Omaha daily bee. (Omaha [Neb.]) 187?-1922, January 11, 1907, Page 6, Image 6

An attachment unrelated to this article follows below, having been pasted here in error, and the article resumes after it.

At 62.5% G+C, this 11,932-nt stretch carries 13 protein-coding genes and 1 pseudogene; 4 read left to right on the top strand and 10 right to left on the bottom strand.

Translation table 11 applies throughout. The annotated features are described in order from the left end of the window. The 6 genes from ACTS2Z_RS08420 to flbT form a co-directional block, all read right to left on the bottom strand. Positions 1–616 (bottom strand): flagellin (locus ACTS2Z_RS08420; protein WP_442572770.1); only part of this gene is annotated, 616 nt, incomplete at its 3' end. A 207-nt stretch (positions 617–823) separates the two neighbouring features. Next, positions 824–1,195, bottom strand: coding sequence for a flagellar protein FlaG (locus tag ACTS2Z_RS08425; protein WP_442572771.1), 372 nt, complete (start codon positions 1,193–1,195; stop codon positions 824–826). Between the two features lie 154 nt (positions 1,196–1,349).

THE OMAHA DAILY BEE: Fill DAY, JANUARY 11, 1907. The Omaha Daily Bee. FOVNDED BT EDWARD ROBE WATER. .. VICTOR ROSE WATER. EDITOR. Kntered at Omaha postofflc aa eond clas matter. TERMS OF' SrBBCRtPTION. Dally Be (without Sunday) on year... $4 00 Dally Bee and Sunday, ona year 0 Sunday Bee, on year J Saturday Bee. ona year 1 DELIVERED BT CARRIER. r'ally Be (Including Sunday), pet -'IS ally Bee (without Sunday), per week ..lo Fvening Be (without Sunday), per week. Jo Kvenlng Be (with Sunday), per week....lw Address complaint of Irregularltl In de livery to City Circulating Department. OFFICES. 6maha Th Bee Building. South Omaha City Hall Building. Council Bluffs-10 Pearl Street. Chicago 1040 Cnlty Building. New York l6o Home I-tfe Ina. Building. Washington Ml Fourteenth Street CORRESPONDENCE. Communication! relating to newa and edi torial matter ahould he addressed: Omaha Be, Editorial Department. REMITTANCES. Remit by draft, express or poatal order, payable to The Bee Publishing Company. Only I-cent stamp received In payment of mail accounts. Peraonal check, except on Omaha or eaatern exchangee, not accepted. THE BEB PUBLISHING COMPANY. STATEMENT OF CIRCULATION. State of Nebraska. Douglaa County. a: Charlea c. Roaewater. general manager f The Bee Publishing company, being duly worn, any a that the actual number of full and complete coplea of The Dally, Morning, Evening and Sunday Pee printed during the month of December; 1006. waa aa follow! 1 11,870 17 88,870 I 80,880 81.010 4. 81,710 . .......... 81,700 II... 31,760 1 31,760 tO 38,670 'tl 81,690 II 31,00 it 30,890 14 31,710 ft 31,630 It 33,130 tl 31,770 tl.... 31,610 it..' 31,630 10 .' 80,800 11 31,810 31,80 81,880 Sa,080 80,630 81,750 10 II 88,180 II. 11. 83,060 81,880 14 81,80 IS 33,170 14 30,400 Total .888,380 Lea unaold and returned coplea., 8,841 Net total 73,14 Dally average 81,391 CHARLES C. ROSEWATER, . General Manager. Subscribed In my praaence and vworn to (Seat) M. B. HUNOATE, Notary, Public, WHEN OUT or TOW!. Sabacrtber leaf lac Ik eltv tarn porarlly shoald aart To Bee mailed to aen.. AddVc will s changed aa oltn ii reejacstcd. Alaska should now demonstrate the value of its boasted coal deposits by relieving the fuel shortage on the Pa clflc coast. The allegation that the Philadelphia dynamiter came, from Iowa Is more easily believed since the lynching at Charles City. One humane society Is recognized as a good thing In any community, but two humane societies may be too much Of a good thing. dt Persia has really reached a stage where it can change rulers .without a revolution it may soon pans Russia in the race toward enlightenment.. ' , Senator Foraker'8 eagerness for Senator Tillman' to "speak on the Brownsville incident shows that he wants to keep the resolution warm. In preparing a collection of Amer ican antiquities the government board should not forget to. Include : the. ex pired railway pass of a congressman. With but five populist balldts. cat in the Fifty-first representative dis trict, Representative Carlin Is entitled to insist upon being known as a demo- "at- - ' -U, - What the governor. of South Dakota said about North Carolina boTrds may not pasa into proverb, but as a clear cut analysis of the case it Isentitled t recognition. Fort Omaha threatens to take the place of the Indian warehouse as the annual beneficiary of saving work on the appropriation committee by Second district congressmen. . Scientists who declare that eating candy prevents consumption would be received with acclaim did not other scientists declare that eating candy produces appendicitis. Russian revolutionists' seem to think the holiday season should be cele brated as Americans observe, the Fourth of July, but Uncle Sam still holds the record for casualties. - With $1,100 saved in the postage stamp account, Nebraska legislature are pparently going on the theory that economy should bejia at home and It Is to be hoped that It 'will not stay there. Senator Allison expresses doubt as to the enactment of currency legisla tion at this session of . congress. Friends and opponents of pending bills may as well turn their attention to other things. ..-. . Some of our democratic city council men are apparently of the opinion that there Is no need of enlarging the ga company's storage tanks so long a the coupcll chamber Is at all times ready with a reserve supply. The Water board has met once more and re-elected officers for the ensuing year. This is a necessary formality to secure the required signatures to the salary vouchers, whose Issue is the only business of the board. After reading the effulgent eulogy of the minority house leader, who by threatening to bring down a small earthquake frightened a big railroad into giving htm a sidetrack, one would naturally suppose that he spelled his name Tremor Instead of Trenmor. LOOKS LIAS BV81XKFS. It Is gratifying to note from the or ganization of the two houses and the preliminary proceedings, the new Ne braska legislature looks like business. AM accounts seem to agree that the atmosphere In the vicinity of the state house Is decidedly clearer than it usu ally is at this period Tf every second year when the lawmakers commence their abode at the capital. To be sure, the lobbyists are on the ground In ample force with regular headquarters established for the dif ferent railroads and other large cor porate Interests, but-the door-sills are as yet undergoing no serious wear and tear from the procession of incoming and outgoing legislators. The temper of both senate and house. so far as outward evidences go, Is em phatically promising for the redemp tion of the pledges that were the Issue before the people at the last election. Everyone reallzes.that "there Is many a ellp 'twixt the cup and the Up," yet the first prerequisite to the enactment of the expected reform measures Is a manifested disposition on the part of the lawmakers to do the right thing by the people. The disposition seems to be there and if the reforms fall later to ma terialize, the change will have to be charged up either to bad faith or to corrupt manipulation. SUCCESS OF THE KANSAS SYSTEM. If Governor Hoch's statement in his message be true, that the laws passed by the legislature two years ago are saving Kansas consumers of oil more than half a million dollars annually, it Is a striking Illustration of the effi ciency of state regulation. The open ing of the memorable struggle with the Standard Oil octopus in Kansas resolved Itself practically Into legal provision for maximum rates for oil fehlpments' within the state, with en forcement by the Kansas board of railroad commissioners, and with ad ditional restrictions on discrimination in oil prices. For since one region in Kansas -i a large producer of oil. It was the policy of the trust to practice discrimination both in oil prices and in transportation rates and services to destroy competition at every stage of production and commerce. The proofs marshalled In the gov ernor's message establish the fact that the legal limitation upon discrimina tions of all sorts has been vitalized by giving the state railroad commission jurisdiction of complaints of violation and powers to provide remedy. The result on the one hand accordingly is a large number of Independent refiner les in successful operation, rapidly de veloping the rich oil resources which. the OH trust had practically monopo lized, while on the other hand the con sumers are supplied at a lower aver age price than before, which is also equitable to all' consumers, and not extortlonally'htgh to some) and unduly low to others. - l1 - : "The whole matter, however remote some of the consequences may. ap parently be, thus reducos to the en forcement of maximum state rates un der a state railroad commission, com petent and loyal to public Interest, showing clearly that this method of exercising public authority Is likewise adequate , to remedy a multitude of other abuses and wrongs in Industry and commerce within state bounds and perhaps beyond the Jurisdiction of the national government. E&SEXCE OF H All. HO AD COMPETITION. It was of course to be expected that the traffic managers of the Harriman and - Hill transcontinental Systems would endeavor to maintain that' such a combination 'of parallel and' previ ously Independent and competing lines ' under one management, aa each of ' them has - been organized, does not make against competition. That jB.the crux of the investigation before the Interstate Commerce com mission, as it was of the proceedings under the anti-trust law by which the Northern Securities company was ju dicially dissolved. Traffic Managers Stubbs of the Harriman and Hannlford of the Hill combine, each vested with despotic powers over his entire system. or executing the orders of the despotic clique In control, are In the position of defendants, and admission of restric tion of competition by them would be tantamount to a plea of guilty. Yet aside from the specific proof of elimination or Impairment of competi tion by auch combinations. It Is inher ently a contradiction of competitive motive. It is not denied that there may be other motives for proprietary control of a competing road, like economy of administration, avoiding duplication of services and speculative schemes, most of which., however, are Involved in competition, but unques tionably the paramount motive Is Its annihilation, a fact which no sophisms nor protestations of the chief Instru ments for Its accomplishment ran change or obscure. The essence of . proprietorship Is dominion. Competition tinder unified dominion over parallel roads Is as un thinkable a liberty under despotism. Unified dominion In Industry, as In the political fie)d, is potential tyranny, and experience shows that such power, while it might conceivably be "benev olently" employed, will be often self ishly abused, bo that its very exist ence is not only an evil, but the grav est peril to the people. ' The defensive point against this fundamental fact made by the traffic managers when pinned down Is merely a play upon words, whereby they sub stitute for "competition" the mere seal, activity and Interest of employes of parallel roads after the very ground had been cut from under competition by common control. But the power 4o compete in rates and services Is practically destroyed when an Interest not to compete Is created by merged ownership. The principle of Industrial Inde pendence Is, Indeed, more vital today to the public welfare than ever it was before. A railroad, though necessar ily a monopoly as to mere local ship ping points, could, through discrimi nating rates, charge back onto these any sacrifices of revenue at Junction or points of competition with other roada. While interposing to restrain to no small extent this abuse, the law Is now threatened with nullification through .the elimination of all compe tition by common ownership or con trol of previously competing roads. What now concerns the public Is the fact of the ominous peril of whose ex istence there have recently been such surprising revelations. Relief depends largely upon due appreciation of the conditions confronting us as a pre requisite to ability of the public au thorities to apply the remedy at the right place. A A STIMULI'S TO LTTiCH LAW. The horrifying resort to lynch law In our neighboring state of Iowa af fords a peculiarly timely illustration of the demoralising tendency of indis criminate executive clemency to crim inals and the stimulus given to mob violence by the undue multiplicity of pardons and paroles. The Iowa lynch ing, apparently participated In ac tively or passively by the entire com munity, is openly excused and justi fied by pointing to a similar case of wife murder in the same county, in which the murderer, after being con victed and sentenced to be hanged, twice received reprieves and then a commutation to life imprisonment. Peoplo seeing convicted criminals es caping merited punishment by the ar bitrary interference of executive par dons are naturally tempted to con clude that the only way to make sure that the law Is vindicated is to take Its execution Into their own hands. This lesson should not be lost upon Nebraska, where the pardoning power has been lately even more flagrantly abused. Prosecuting officers, Judges and juries have been doing thelrwork In this state largely to no avail be cause the penitentiary has had an open door for prisoners to walk out by tlcket-of-leave purporting to be a par don, commutation or parole handed to them by the governor without even setting up any claim in mitigation of their offenses. It is simply good for tune that the fair name of Nebraska has not been besmirched with the odium of a lynching now and then to make sure that some red-handed vil lain should not go unwhlpped of Jus tice. In view of the suits to annul merg ers of competing railroads the pro vision of the Nebraska constitution is worth remembering. The men who framed this Instrument inserted the following clause: No railroad corporation or telegraph com pany shall consolidate its stock, property franchisee or earnings, in whole or In part, with any other railroad corporation or tele graph company owning a parallel or com peting line; and In no case shall any con solidation take place except on public notice of at least sixty day to all stock holders in such manner as may be pro vided by law. A subservient 'supreme court in days gone by has taken the edge off of this prohibition by holding that two roads connecting the same points were not parallel because they intercepted at their terminals, nor competing be cause Intermediate points on one road had no benefit of the other. But or dinarily, if the Harriman and Hill in- terests undertake to consolidate their holdings In Nebraska this section of our constitution might at least make them trouble. The sale of a farm of 400 acres In Douglas county several miles from Omaha at a price averaging $125 an acre Is striking testimony to the In creasing land values in thla vicinity. Doubtless the Improvements on the farm represent a considerable part of the purchase price, but even taking that Into account such a figure testi fies strongly to the. prevailing pros perity. A fight over pure food legislation Is sighted by the law-makers at Lincoln. The fight, however, Is not to be so much over restrictions as to food adul teration; but aa to whether the super visory powers shall be vested in the board of health or in a pure food com mission. The psospect of a few sala ried Jobs Is always enough to precipi tate a fight. The redoubtable Charles Wooster ccmea to the front with a qualified de fense of the hireling lobby. Wooster Is Inclined to believe that the law maker who Is approached occupies the same position as the woman who winks, and he is sure that no one ever approached him improperly when he was in the legislature. Some railroad managers say that Inability to punish employes ade quately for disregarding rules Is re sponsible for many accidents. As it Is an open secret that the operating departments otten wink at such disre gard of rules until an accident occurs It might be Well to apply adequate punishment all around. The charge that Senator Bailey bought a ranch with money famished by H. C. Pierce would be of greater interest at Washington if the United States owned unoccupied land in Texas. And now the farmers' Institutes are resolving themselves Into advisory bodies to Indicate to the legislature what lawa are demanded by the peo- pie. To be effective the institute dates will have to be moved up in or der to permit them all to speak before the law-makers get out of hearing. The first ballot in the Michigan sen atorial caucus disclosed one Smith with 35 votes, another Smith with IS votes and still another Smith with 2 votes. The Michigan Smith family should hold a reunion. There Are Olhera. Portland Oregontan. Oregon legislators who, for obvious rea sons, will very soon buy tickets to Salem can And a precedent in Jonah, I, 3, wherein It ways, among other things, "He paid Ma fare thereof, and went." Jmmt Like the Otkera. , Minneapolis Journal. Mr. Guggenheim of Colorado Is aston ished that anyone should quastlon his right to pay the campaign bills of the legisla tors who are to elect him to the senate. Why, they all do that! Starting Ont for a Record. Baltimore American. Fire, wrecks on land and sea and epi demics have marked the beginning of the new year. Destiny certainly seems to be after humanity just now with a big stick. Or It may be that events are shaping them selves to show an unsuspected amount of human agency in the big disasters of the world. Temptation to Mpelllnc Reform, Baltimore News. President Roosevelt has been elected an honorary member of the Gaelic society of Chicago because of his proficiency In the Irish language and literature. Has It been taken Into consideration what temptations to spelling reform Gaelic combinations of consonants present to one addicted to suoh ventures T Overworked Trainmen. New York Tribune. One of the engineers in the railroad wreck near Washington swears that he wae on duty continuously thirty-three hours and had had only eight hours' sleep In fifty seven hours. If that Is true he was In no condition to have charge of a locomotive, and putting him In a place of auch responsi bility showed a reckless disregard of human life. If his case Is typical, aa la reported, of what Is going on throughout the country, point Is given to Mr. James J. Hill's re marks on the present danger of railroad traveling. Banishment of Lobbyists. Philadelphia1 Record. The professional lobbyist who takes money for his lobbying is an unmitigated nuisance. Governor Folk of Missouri pio poaea to aboIlBh htm. A bill la now under consideration in the Missouri legislature which makes the act of taking money for legislative lobbying a mtsdomeanor.. lov ernor Sheldon of Nebraska recommends a similar statute. Something haa been dona in Pennsylvania to temporarily drive away from the precincts of the capltol the brasen assemblage of bowses who, speaking in the name of party organisation, dominated the work of legislation. If the paid lobbyists could also be banished there would be a great resulting Improvement not only In the promotion of legitimate measures, but in the defeat of Illegitimate schemea bol stered by corrupt methods. PI HE FOOD LAW. Necessary Fond for Enforcement Provided by Coaarreaa. St. Louis Republic. ' Now that congress haa mnde an appro priation to enforce the pure food taw, we may expect to see the effects of Its 'ap plication to the evils It is Intended to cor rect. Some criticism has been directed against what has been .called the insuffi ciency of the appropriation to carry out free operation of the measure. Whatever the merits of this clnlm may be, enough money haa apparently been provided to at least prove the efficiency of the law. Public Interest In the early en forcement of Its provisions is vital, since a careful scrutiny of the statute shows that it possesses the essentials of a powerful remedy against adulteration of food. Being Interstate in lta scope, the measure J strikes at the very root of the evil in that It prevents the shipment from one mate to another of articles of food that fall within the restrictions. Investigation which pro ceded the enactment of the law, and upon the results of which It was framed, demon strated that many of the adulterated foods were of the kind manufactured for export throughout the country. While under the law the manufacture of these adulterated foods cannot be pro hibited nor thalr sale restricted In the state where they are produced, the effect of the measure should cripple the Industry In a way that will destroy the greatest profits In the making. The tnattor of pro hibiting the manufacture or sale of adul terated foods within any state i left to the legislatures of the several statea. Already In a number of states steps have been taken to bring about this very relief. The action of the federal government In attacking the evil through Its Interstate regulations will undoubtedly lend Impetus to the effort's of the states to protect the public health from the effects of Impure products. BRUAKIXO THE CHA1XS. Political Grip of Corporation Hear ing the End. Chicago News. From many wtstern states are reported moves to break three big links In the chain whereby the railway corporations have held the political and Industrial life of the na tion and the slates mora or less bound. Sixteen commonwealths contemplate legis lation to extend provisions of the new na tional railway regulation statute to within state commerce. As things atand. for ex ample, a railway can keep on giving re bates on business that begins and ends In a given state. The federal government's luck of Jurisdiction, over such commerce leaves a wide opening for abusea within state borders, and possibly a loophole for manipulating discriminations on Interstate business. Paisra have given to tho railway com panies their most subtle meana of con trolling politics. Under the new law for bidding the giving of free tickets for In terstate rides It might be possible for a railway lohbylst to give a Chicago political heeler desiring to go on his line to Iowa, for Instance, two tickets, one from here to a station on tho Illinois bank o( the Mississippi river and another from a point on the wrst bank to hia destination. Be that as it may. the average politician says of state passes alone that "they help some." Seven western states-are reported as con templating antl-pnaa legislation. ' As railways have subtly held control of politicians through the pasa, so the bosses have mysteriously dominated the voters by moans of the back room caucus. Direct primary legislation la planned In four states, and in Illinois It la urged, that the present law be tightened. All of thla legislation will b opposed. Railway lobbies may circulate local pasaes more freely than ever.' Politicians will be reluctant to give up even the state-pass graft ami slow to give over to the voters their control of politics. Citizens of all commonwealths should remember how pub lic opinion brought recent national legisla tion and should concentrate auentlua upon their (cspicllv stats houses. BITS OF ASI1I1GTO- LIFE. Mlaar Srenes anil tneldeata Sketched a tke Spot. The medal constituting part of the Nobel peace prise recently awarded President Roosevelt by the Norwegian Storthing la a solid plate of gold about four inches In diameter and contains ISO worth of the yellow metal. It bears the profile head cf Alfred Nobel, with the dates of his birth and death on one side, and on the other three male figures, two of which are strug gling In combat and the third Is acting as peacemaker. Surrounding the figures are J the words, "Fro pace et fraternltnte gen tium" "For the peace and brotherhood of nations." The president's name Is deeply out Into tbs rim of the medal. John Sharp Williams was chatting pleas antly with Charlea H. Groavenor, James W. Wadt-rrth and Joseph W. Babcock, all seeming to be In the merriest of moods. A southern congressman observed the quar tet disapprovingly and later Bald to Mr. Williams: "Seems to me you are getting pretty thick with republicans, and high tariff, stand pat republicans at that I" "Tea," was the quick reply, "those fellows are republicans alt right, and of the dyed-in-the-wool type. I only wish that there were more like them." "Why er Isn't that treason T" stammered Mr. Williams" friend. "Not a bit of It. sir. They are defeated republicans," said the gentleman from Mississippi, aa he strode to his seat. A notable feature of President Roose velt's administration which HHs not at tracted wide attention Is the number of men of large wealth who are serving the public at the request of the president, re lates the Washington Herald. Mr. .Roose velt has not attached them to the publlo service because of the wealth, but because of special fitness which he recognised In them. Among the rich young men who have been put In prominent places by Presi dent Roosevelt are Assistant Secretary of State Robert Bacon, James Rudolph Gar field, soon to be secretary of the Interior; John E. Mcllhenny, civil service commis sioner, and Olfford Plnchot, the official na tional forester. The fortune of each of these gentlemen Is large and their govern ment salaries represent, a mere pittance in their cost of living. Mr. Bacon mnde his fortune aa a member of the firm of J. Plerpont Morgan A Co., while Messrs. Gar field and Plnchot inherited the greater part of their fortunes, as did also Mr. Mcll henny. Otljer persons of ample fortune who are doing valuable work for the gov ernment, but who are not much heard of, are Theodore Gill, one of the world's greatest authorities on fishes, and Dr. Har rison O. Dyer, who is said to know more about mosquitoes than any other living man. Numerous other rich men are on the government pay roll at nominal sal aries,' working for the pleasure of "doing things," as President Roosevelt likes to put It. The president Is said to be con vinced from his long experience in public life that if decent and ungreedy rich men were more numerously represented In office there would be less danger of official graft and corruption. A circular Issued by the National Grocers' association, advising members that there Is nothing In the pure food law that prohibits the sale of goods containing coloring mat ter or preservatives, and that "fictitious names may be used with Impunity . until next October," caused Secretary Wilson of the Department of Agriculture to utter a few warm words of advice and warn ing. "While the machinery for en forcement haa not . been completed," said Secretary Wilson, "the law is In force and any merchant or manufacturer who violates It does so at his peril. If any of these gentlemen think they can defy tit law with impunity, - let them try it." ' The secretary sold that' labels now In the hands of manufacturers and dealers may be used until the 1st of October, because the department has no desire to Impose upon them a heavy loss. "But," said the secretary, "on all prod uct entering Into Interestate or foreign Commerce It will be necessary to have a label that will show what the package con tains. If the old label does not show thla, a paster put upon the package must show it For Instance, If a package contains cottonseed oil, either the label or the paster must show that It la cottonseed oil, and not olive oil. If unwholesome color ing matter Is used by the manufacturer, he will lay himself liable to prosecution. NO aniline dyes, or deleterious preserva tives will be permitted In food products, and manufacturers may aa well make up their minds to that and adjust their busi ness accordingly." A bill granting a pension of $26 a month to Mrs. Stonewall Jackson, the widow of the distinguished confederate general, Is pending in the senate. Jackson waa a graduate of th West Point Military academy and served In the United States afmy several years before the civil war. Upon the occasion of the visit of President and Mrs. Roosevelt to Charlotte, N. C, last year Mrs. Jackson was one of the first persona the president met. He presented her to Mrs. Roosevelt and .the two paid a visit to the home of Mrs. Jackson, who has lived In Charlotte many year. Senator Cullom la over 70 and has given up smoking. When he was taken 111 In the Navy department recently the naval sur geon who was called In pronounced It a tobacco heart from overindulgence and directed him to abstain. Senator Cullom promised and haa kept his word, but he laughs as he says: "It Wasn't ao much of a Job as the doctor thought It would be, for I often didn't amoke for a month at a i time and never more than one cigar or a part of one a day. PERSONAL KOTB9. Llllle Langtry, vaudeville queen, becomes Lady de Bathe, and tha British aristocracy may be counted upon to raid the show. Captain James E. White, general super intendent of the railway mail service, haa resigned after serving sixteen years In that position. He retires because of Ill-health. John D. Rockefeller again admonishes the people to be economical. Wnen a man Is handing out advice he always insist upon giving that for which he haa the leat use. Israel Munson Spelman, Harvard's oldest living graduate, celebrated his ninetieth birthday on December SO. He Is a graduate of the class of '36. He was at one time president of the Boston A Maine railroad. Rudyard Kipling, who dislikes the winter climate of England, will blot out the win ter months from his calendar iy a visit to South Africa, where he has k beautiful house near Cape Town, given to him by Cecil P.hodes. Emperor William, among other Christmas tokens he gave to Ambassador Tower, presented him with a large portfolio of drawings by the (amour artist Menial, dealing with military subjects of th time of Frederick the Great. A California woman married a man who bad lost both lege and an arm In a railroad wreck, and then ah engineered the lawsuit whereby he gut a verdict of 10(W damage. And yet they say that woman has no head for business. Milton H. Smith, president of the Ixmli. ville a Nashville Railroad company, will resign on March I. His advanced age la the reason assigned for the step, he being new 77 year old. He will be aucceedeJ by Vic President Coorgc B. Evans. MARK3TS THRt'BT O t 8. tmmlaratloa aa a Dosres of National Prosperity. Van Norden"s Magazine. We hellevs that this nmgatlne Is the only periodical that has laid emphasis on the existing phenomenal Immigration as a leading cause of our unprecedented pro perlty. The following table show-! the num ber of Immigrants for a number of years: Tear ended June . 1RW . 4r.:.:R? . jii.ns . 44S.R72 . 4-.!i-; . MS.743 . ir,7.Mfl . SI 2.87 .1.0"7.4n Tejir ended June lm Tear ended June , lv Tear ended June ., lwio Tear ended June Sn. 1iil Year ended June SO, 192 Tear ended June . 11 Year ended June SO. 14 Year ended June SO, Ju5 Tear ended June 80, 19U8 .1,0B1,3.T3 It will be noticed that figures suddenly rose In the summer of WQ. the beginning of the present vast Industrial activity. The year 1905 passed the million mark for the first time, and so striking I the Im-rease thla season that a dally paper reports that the secretary now pred!ot that next Juno SO will show an Immigration of l.fioo.ooo. Think of It; at that rate a city as large as Albany added to our population every three weeks the year round! ' Every year, at that rnte. will add to the republic a population equal to the'cltles of Boston, Rochester, Syracuse. Albany, Buf falo and Pittsburg combined. Every Immigrant murt wear shoes and clothea and be fed and housed. Wbcn It was announced that a half of San Fran cisco was to be rebuilt, but for the same population as before, our traders and man ufacturers shouted with delight at . the prospect of so much business; but how overwhelming Is the thought that Boston. Rochester, Syracuse, Albany, Buffalo and Pittsburg aro not only to be wholly built anew,- but that a population equal to what they had" In 1900, and a population that never existed before In this country, must not only be provMed with houses, but clad, fed, given many comforts and luxuries, be sides providing employment for doctors, lawyers, teachers, railway men and a hun dred classes of wage earners! Will prosperity continue? Nations are struggling fiercely for "new markets" for their wares. This favored land of ours Is having great markets thrust upon It. for In the coming ten years, with immigra tion at this year's rate, the populous lands of Holland, Belgium, Denmark and Swlts erland that Is, their, equivalent in numbers will be added to our people, and this "new market" will be absolutely our own; no nation can Interfere with It. To care for this mighty movement rnll roads must Increase their rails and equip ment; new turnpikes must be built; as many fr.?torlea of all kinds must be opened as existed in 1SW; the mines must be made to produce 15 per cent more than they do now; we shall require millions more of bales of cotton, and the farmers will need to use their utmost skill to produce enough food for the enlarged number of consumers. Imagine the demand for electrical appli ances alone that such a migration will muke. A KORUOTTKX PIRLIC. Railroad Managers Drifting Away from Patrona of Roads. Minneapolis Jourral. B. F. Yoakum, chairman of the executive committee of the Rock Island, made a state ment to the New York Herald the ether day which is worth noting in connection with the current discussion of the relations between tho railroad and the public. Mr. Yoakum had been out on an extended in spection tour, talking with the people along the line, studying tholr interesta and In forming himself with regard to the ability and dispoeltion of that road to serve its publlo to the beat advantage, and when he got back to New York he had reached the conclusion that what was needed waa a more mtlmate and friendly relation between the railroad and public. He said: ''In devoting our efforts to the development of the railroad I fear we have been forgetting the real owners in other words, the men along the line who art shipping their cattle, produce and mer chandise, and whose Interests are bound up with the property." By "the real owners" Mr. Ycakum, of course, meant to symbolise the obligation whioh the rail road owes to the public along its line, to the business men of all classes who have taken it for granted In developing their business that the railroad will furnish St reason able prices the service which the public along Its line, to the business will require. He continued, "A corporation whose man agement Is closely Identified and stands on friendy terms with citizens of the com munities served has In their good will and friendship an asset of Inestimable value." and he believes that a better understanding "would have a wholesome effect in stopping the present unnecessary agitation against corporations." "Owners and managers of great corpor ations," he says, "have unfortunately dur ing the last few years drifted away from direct contact with the public," and by s doing have suffered. What Mr. Yoakum calls attention to Is a natural result rail road and other kinds under control of n few. The management cf tho Ircal enter prise comes in contact with its local public and Is interested In that public s weirare. The local enterprise absorbed In the trust or the railroad merger falls into tha control of men who have no personal interest In local concerns, and erect between them selves and the publlo they aerve a feeling of remotenes and Indifference wnicn destroys the interest of the local public and sacrifices Its sympathy and goodwill. But what else Is to be expected If the railroad Is to be operated as a stock-dealing enterprise whose management Is Inter ested chiefly. If not solely, in the extraction of the largest posnlbte net earnings for the payment of the largest possible dividends, regardless of whether the service rendered Is satisfactory or the physical condition of the property is able to meet the demands likely to be made upon It? Mr. Yoikum has touched upon a live Issue. His ex planation of the difficulty Is In large meas ure the correct one. It is significant that It comes from a railroad man of so much prominence. . Labels of the Slew Era. Springfield Republican. Th old label was "Raipberry Jam;" but now It reads, "Compound apple Jelly, raspberry flavor." Another old label waa "Vermont marl syrup:" but now It reads, "Vermont syrup, mad from choicest maple and cane sugar mixture." It's a new year and a new era In commercial honesty. INDIA AND CEYLON Tea Comes from the txtt tea gard us cf the world and reaches your table with its native purity and delicious flavor. If you hare never ufd Tetley'a you have never tried the bent tea growu. McCORD-BRADY CO., Wholesale Agents, Omaha. READY FOR THR THIRD FALL. (Ir)iis Ready to Foreclose Ilia Mrt aa oa the Democracy. Brooklyn Eagle (Ind. Dem.). Formal application for first place on th next presidential ticket of the democratic party has been filed by Mr. Bryan, who has had some cxierlence as a candidate. True, he has not said, In so many words, that he wants th nomination, but thr can be no doubt about the meaning of We recent pronouncement. Calling attention to the fact that he has net said he would not, ba a candidate, he protests that sucn a nigit honor Is something no American citizen should decline. This Is not subject to variety of Interpretations. It has all th significance, though not the phraseology of an application. It serves notice upon th country generally and the democratic party more particularly. Also. It is the plainest ' sort of an Intimation to other aspirants a sort of keep-off-the-nrasa notification. So, the democratic kismet materialises once more, boblng up, as it were, with typical serenity. He made a poor record at the polls In 18 and a worse one four years later, but nothing In the political code prevents him from referring his traduccrs, respectfully or otherwise, to th Mill poorer showing mnde by Alton B. Parker. Moreover, he has the further con solation of knowing that much of the thunder he exploited as a nominee has, according to his statement cf the caaa, been stolen by one Theodore Roosevelt, , which theft he construes Into a compliment, because Mr. Roosevelt happens to be presl- ' dent. It Is further construed ns an Indorse ment, a vindication, a Justification, with more to the same effect. j Mr. Bryan makes no exception when h says "such a high honor Is something no American citizen should decline." He d'-s not even except the present Incumbent of the office of president, notwithstanding th fact that Mr. Roosevelt has almost regis tered a negative vow in heaven. However. It Is worth while recalling that at rhort Intervals Mr. Bryan reminds the president of tills vow, fearing, perhaps, that possibly he will forget it. He may. He haa Just received warrant for forgetfulnesa from Nebraska. He has Just been told that no American citizen should decline, and h la an American citizen. Unfortunately. Mr. Bryan cannot run both conventions. He cannot prescribe a pro gram for the republicans. It Is not with in his province or Jurisdiction, to tell th party In power that It should dismiss from its mind all thoughts of Theodore Roose velt, thus taking the president at hie word. So Mr. Bryan must take his chances. Ho must foreclose the mortgage he has or seems to have upon the democratic nomi nation, with tho possibility that the prefer ences of Roowvelt will not be consulted when the next national convention of th republicans, having disposed of preliminar ies, gets down to serious business. Al ready a Roosevelt league la In existence which is to say, the campaign for another term for the president has begun. Well, the republicans can afford to "abide tho event." Apparently, the democrats havo no choice. The man who did not bellcvo In miracles was asked what view he would take of the case of one who fell three times from the roof of a fifteen-story building without injury. The first fall he called an accident, the second a coincidence, the third a habit. Tho party ha contracted tha Bryan habit. Though the Parker nomi nation was an Interlude or lntermlpslon. the habit persists. Those who look for availabilities elsewhere find scant cause for encouragement the kismet Is there, with every grappling Iron out. He Is on th roof, ready for tho third fall. MIRTHFIL REMARKS. "That man's too mean to swear off any- "iiaay. Don't Judge' him harshly. You never saw him in action about the time Ola taxes ware due did you 2" Philadelphia t Ledger. ' "The pirrot that Jack gave his fiancee for a Christmas present broke off their en gagement." "w hy t" "Because the parrot kept saying, 'Klsa your Nellie, Jack,' and his fiancee's noma la Margaret." lialtlmore Ameilcan. "Yes, his wife refused to vote at the election and he says all the other women In the club are awfully mad." "What reason did she give?" "Said she hadn't been introduced to any of the candidates." Cleveland Plain Dealer. "I suppose," said the bachelor, "when you have some serious Illness It niUBt ba a great comfort to be married." "Well," replied Henpeck, "sometimes when you're married It seems as if It would be a great comfort to have some fatal Illness." Philadelphia Press. "Do you expect that bill you Introduced In congress to pass?" "No," answered the statesman, "but It will serve its purpose as a reminder to my constituents that I am here." Washington Star. Opportunity had knocked at a ma.n's door and there had been no response. "The lazy, good for nothing sluggard!" exclaimed opportunity, turning away. "1 .sn't worth a minute of anybody's time!" From which we learn that Opportunity rometimea keeps on knocking. Chicago 1'ribune. "That western poetess we met th other night is all soul. "I know slut is." "You have read her poems then?" "No." "Then how could you tell?" "I saw her feet." Baltimore American. THE MAM WHO DIG. , Louis E. Thayer in Success. H wanted a Job, and, like everyone else, He wanted a good one, you know; Where his clothes would not soil and his hands would keep clean, And the salary mustn't tie low. He asked for a pen but1 they gave him a spade. And he turned half away with a shrug, But he altered his mind, and, seising lbs spude he dug! He worked with a will that I bound to succeed. And the months and the years went along, The way it was rough and the labor was hard, But his lienrt he kept filled with a song. Some Jeered him and sneered at the task, but h" plugged Just aa hard as lie ever could plug; Their words never seemed to disturb him a bit as he dug. The day ra-ne at last when they called for the spade And gave him a pen in lta place. The Joy of achievement was sweet to his taste And victory shone in his face. We rnn't always get what we hope for at first Success cuts many- queer Jigs. . But one thing Is sure a man will succeed If he digs.